By AMANDA POPE
The collection of photos dating from about 1910 until 1990 includes images of major Canadian political events and conflicts, landscapes, sports heroes, candid reportage on the lives of diverse communities and portraits of notable Canadians.
“I can imagine researchers using the archive for projects on everything from who and what was considered newsworthy in Canada during those years to how outsiders – in this case the New York Times – viewed Canada,” said April Lindgren, the research centre’s academic director.
“There are many, many research opportunities for journalism scholars and historians and students. What do the photographs tell us about who wielded power at the time the photos were taken? How were women portrayed in those images? Did Indigenous people appear and if so, how were they presented?”
Denise Birkhofer, the RIC’s collections curator and research centre manager, said the archive is a valuable resource for the university as it increases the representation of Canadian photojournalism within the RIC’s holding.
“We [now] have a vast resource for students, scholars and researchers to look into various issues related to the 20th century in Canada,” Birkhofer said. She said the photographs themselves reveal information about how they were used by the New York Times.
“Photo editors throughout the 20th century were marking on photos with grease pencil to make crop lines and editing notes,” she said. “If you flip the photograph over you have stamps and inscriptions that tell you when photographs were taken or when they were published.”
“Journalists can research where the [photograph] was published or reproduced and find the original article in the New York Times and then you can see the context of how it was used,” Birkhofer said. “For journalism students who are interested in how images are incorporated into journalism and can lead stories, I think that there are endless opportunities for research with this collection.”The Faraway Nearby exhibition now on at the RIC features a selection photos from the collection, which was donated to Ryerson earlier this year by GTA real estate executive Chris Bratty.
Birkhofer said the images are particularly valuable for what they reveal about how technology has revolutionized photojournalism: “When you are looking at almost a century of photojournalism, you can see the developments and the techniques that were used by photographers over time,” she said.“In the first half of the 20th century, you see the typical black and white gelatin silver prints,” Birkhofer added, noting that all the photographs pre-date digital photography. “Then in the second half of the 20th century, you see a lot of electronically submitted, wire-transferred or laser photos. Those developments speak to changes in the journalism world more widely in terms of how technology has been utilized to quickly transmit news internationally.”
Peter Bregg, who worked as a wire service photographer and is now an instructor at Ryerson’s School of Journalism, has four photographs featured as part of the current exhibition. One of his photographs pulled from the archive and now on display shows then-Canadian Prime Minister Joe Clark waving to crowds alongside Cameroon President Ahmadou Ahidjo as they are driven in an open car through the streets in Yaoundé on July 29, 1979. Bregg, who was working for Canadian Press at the time, said an estimated 50,000 people lined the 15-kilometre route from the airport.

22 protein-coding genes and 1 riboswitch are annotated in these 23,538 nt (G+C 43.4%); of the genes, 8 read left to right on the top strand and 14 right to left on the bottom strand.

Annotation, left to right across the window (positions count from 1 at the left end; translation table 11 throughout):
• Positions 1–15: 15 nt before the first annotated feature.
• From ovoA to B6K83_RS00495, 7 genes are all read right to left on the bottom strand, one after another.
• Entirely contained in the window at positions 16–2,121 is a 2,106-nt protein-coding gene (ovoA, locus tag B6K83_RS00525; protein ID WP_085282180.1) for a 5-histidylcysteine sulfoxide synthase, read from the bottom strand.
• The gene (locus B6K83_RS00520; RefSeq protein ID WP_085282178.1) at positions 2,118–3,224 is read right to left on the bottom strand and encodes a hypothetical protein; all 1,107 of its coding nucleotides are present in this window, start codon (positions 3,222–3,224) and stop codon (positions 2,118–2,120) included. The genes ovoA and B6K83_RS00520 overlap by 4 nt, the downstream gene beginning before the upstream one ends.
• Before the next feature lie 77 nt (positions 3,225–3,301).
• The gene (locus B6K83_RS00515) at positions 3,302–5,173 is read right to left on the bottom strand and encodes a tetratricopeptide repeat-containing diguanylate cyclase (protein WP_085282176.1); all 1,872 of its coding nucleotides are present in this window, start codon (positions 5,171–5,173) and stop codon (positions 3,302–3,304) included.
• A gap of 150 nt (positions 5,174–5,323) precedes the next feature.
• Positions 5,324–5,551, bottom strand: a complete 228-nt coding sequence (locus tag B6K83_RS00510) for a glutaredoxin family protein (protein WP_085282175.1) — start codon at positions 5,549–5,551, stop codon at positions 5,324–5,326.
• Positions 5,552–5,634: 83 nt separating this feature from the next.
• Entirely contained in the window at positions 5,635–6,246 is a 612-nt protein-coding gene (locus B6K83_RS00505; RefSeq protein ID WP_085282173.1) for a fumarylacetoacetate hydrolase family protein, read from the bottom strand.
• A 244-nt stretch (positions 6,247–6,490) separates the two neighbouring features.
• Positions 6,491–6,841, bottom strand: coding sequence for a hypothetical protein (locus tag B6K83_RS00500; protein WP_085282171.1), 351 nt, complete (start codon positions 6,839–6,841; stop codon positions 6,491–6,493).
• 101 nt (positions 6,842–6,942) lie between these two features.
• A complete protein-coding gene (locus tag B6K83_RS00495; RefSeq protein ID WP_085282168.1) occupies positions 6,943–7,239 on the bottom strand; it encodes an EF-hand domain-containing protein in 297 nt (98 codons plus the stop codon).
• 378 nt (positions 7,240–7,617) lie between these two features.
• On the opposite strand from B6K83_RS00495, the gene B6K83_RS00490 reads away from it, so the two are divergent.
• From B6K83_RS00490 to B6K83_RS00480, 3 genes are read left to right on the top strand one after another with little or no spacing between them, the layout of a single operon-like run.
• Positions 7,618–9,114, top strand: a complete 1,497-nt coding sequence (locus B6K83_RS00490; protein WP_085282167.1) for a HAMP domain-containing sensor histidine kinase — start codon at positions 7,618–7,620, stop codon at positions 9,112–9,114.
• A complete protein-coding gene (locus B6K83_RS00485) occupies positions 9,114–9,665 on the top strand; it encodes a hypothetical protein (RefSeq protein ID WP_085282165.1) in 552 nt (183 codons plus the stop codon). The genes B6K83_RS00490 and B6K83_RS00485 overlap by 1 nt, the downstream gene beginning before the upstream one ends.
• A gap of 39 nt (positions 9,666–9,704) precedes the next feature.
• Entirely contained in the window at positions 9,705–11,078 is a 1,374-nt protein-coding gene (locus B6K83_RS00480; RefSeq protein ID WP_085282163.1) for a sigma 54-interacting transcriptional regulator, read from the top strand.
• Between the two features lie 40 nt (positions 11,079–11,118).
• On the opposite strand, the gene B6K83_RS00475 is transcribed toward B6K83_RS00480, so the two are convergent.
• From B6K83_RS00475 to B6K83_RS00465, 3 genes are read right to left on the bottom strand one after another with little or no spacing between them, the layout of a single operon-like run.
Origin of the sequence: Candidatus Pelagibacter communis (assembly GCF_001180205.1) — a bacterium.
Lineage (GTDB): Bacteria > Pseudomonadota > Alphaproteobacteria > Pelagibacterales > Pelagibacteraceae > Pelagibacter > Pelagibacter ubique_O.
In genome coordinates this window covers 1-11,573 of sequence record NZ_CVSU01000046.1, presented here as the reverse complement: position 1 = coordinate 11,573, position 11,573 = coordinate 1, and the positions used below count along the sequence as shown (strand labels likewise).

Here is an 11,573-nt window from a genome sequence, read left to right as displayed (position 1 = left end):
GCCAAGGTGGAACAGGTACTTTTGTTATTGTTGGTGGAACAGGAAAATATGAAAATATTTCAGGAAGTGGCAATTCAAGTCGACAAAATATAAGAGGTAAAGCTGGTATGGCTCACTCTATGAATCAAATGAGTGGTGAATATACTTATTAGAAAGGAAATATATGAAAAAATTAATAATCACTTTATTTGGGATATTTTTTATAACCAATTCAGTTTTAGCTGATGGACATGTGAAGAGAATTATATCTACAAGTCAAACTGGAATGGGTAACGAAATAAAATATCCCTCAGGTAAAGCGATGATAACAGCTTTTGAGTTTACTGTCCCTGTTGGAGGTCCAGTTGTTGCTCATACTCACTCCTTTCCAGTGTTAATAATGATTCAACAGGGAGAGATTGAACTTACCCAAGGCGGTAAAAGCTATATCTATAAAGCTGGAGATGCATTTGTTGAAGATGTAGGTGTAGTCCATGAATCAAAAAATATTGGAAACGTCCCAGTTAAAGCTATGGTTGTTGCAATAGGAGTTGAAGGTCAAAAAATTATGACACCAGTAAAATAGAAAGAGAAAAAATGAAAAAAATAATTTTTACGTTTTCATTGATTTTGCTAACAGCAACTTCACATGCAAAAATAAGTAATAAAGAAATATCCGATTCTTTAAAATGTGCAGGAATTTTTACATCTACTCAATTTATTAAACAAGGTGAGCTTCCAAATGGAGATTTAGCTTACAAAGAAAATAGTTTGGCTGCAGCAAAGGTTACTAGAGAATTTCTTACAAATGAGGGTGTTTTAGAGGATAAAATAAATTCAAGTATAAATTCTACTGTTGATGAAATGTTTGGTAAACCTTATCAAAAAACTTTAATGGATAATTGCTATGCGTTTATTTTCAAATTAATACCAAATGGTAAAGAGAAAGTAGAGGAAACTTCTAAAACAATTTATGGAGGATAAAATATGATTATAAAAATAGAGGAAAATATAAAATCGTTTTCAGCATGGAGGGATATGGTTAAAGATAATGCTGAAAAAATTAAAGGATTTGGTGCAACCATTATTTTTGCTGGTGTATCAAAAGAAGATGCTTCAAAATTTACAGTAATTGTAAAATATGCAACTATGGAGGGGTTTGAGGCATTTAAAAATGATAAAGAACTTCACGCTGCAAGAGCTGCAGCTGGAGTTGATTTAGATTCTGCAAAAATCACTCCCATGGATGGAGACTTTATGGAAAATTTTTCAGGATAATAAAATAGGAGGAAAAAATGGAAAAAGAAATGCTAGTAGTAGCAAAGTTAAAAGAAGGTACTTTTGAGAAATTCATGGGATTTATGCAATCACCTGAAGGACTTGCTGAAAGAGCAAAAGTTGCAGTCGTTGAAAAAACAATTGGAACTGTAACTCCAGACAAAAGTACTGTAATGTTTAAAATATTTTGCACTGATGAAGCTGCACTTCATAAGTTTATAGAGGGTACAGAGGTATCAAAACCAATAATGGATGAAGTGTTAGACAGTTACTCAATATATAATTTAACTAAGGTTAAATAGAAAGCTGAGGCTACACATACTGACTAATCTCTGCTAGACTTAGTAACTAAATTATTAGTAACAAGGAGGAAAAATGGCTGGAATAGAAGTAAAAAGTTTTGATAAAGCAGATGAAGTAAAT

Three more of Bregg’s Canadian Press photographs are featured in the book that accompanies the exhibit, including a 1978 image of youngsters Justin, Sasha and Michel Trudeau peeking from then-Prime Minister Trudeau’s office on Parliament Hill.
Bregg said technological advancements have improved the quality of photography over time.
“In the past, the film speed was very slow so they had to shoot at a very slow shutter speed and therefore people had to stand still,” Bregg said as he looked at a 1928 photo of divers at the Alberta’s Banff Springs Hotel. “When you look at the pictures from this exhibit, the photos are a lot more stiff and more posed … As time went on, the quality of the photography improved and today the quality of photography is so good.”Bregg, the recipient of the 2014 Lifetime Achievement Award from the Canadian Journalism Foundation, said a comparison of the archived images with more contemporary news photos illustrates how how photojournalists today can now be more creative than their predecessors.
“Today, we’re able to take pictures in such difficult circumstances such as in low-light and of fast moving subjects that would be difficult to shoot before the digital era,” he said. “I remember taking hockey pictures 30 years ago and I would get some good ones that were in focus but I would miss a lot because they were out of focus. But today it is easier to take great photographs and be creative.”
The collection is accessible to the public, researchers, scholars and journalists who make an appointment through the Peter Higdon Research Centre. The Faraway Nearby exhibition runs until Dec. 10.
CORRECTION: An earlier version of this story quoted Denise Birkhofer saying, “In the first half of the 20th century, you see the typical black and white solar prints.” In fact Birkhofer said, “In the first half of the 20th century, you see the typical black and white gelatin silver prints.” The RJRC apologizes for the error.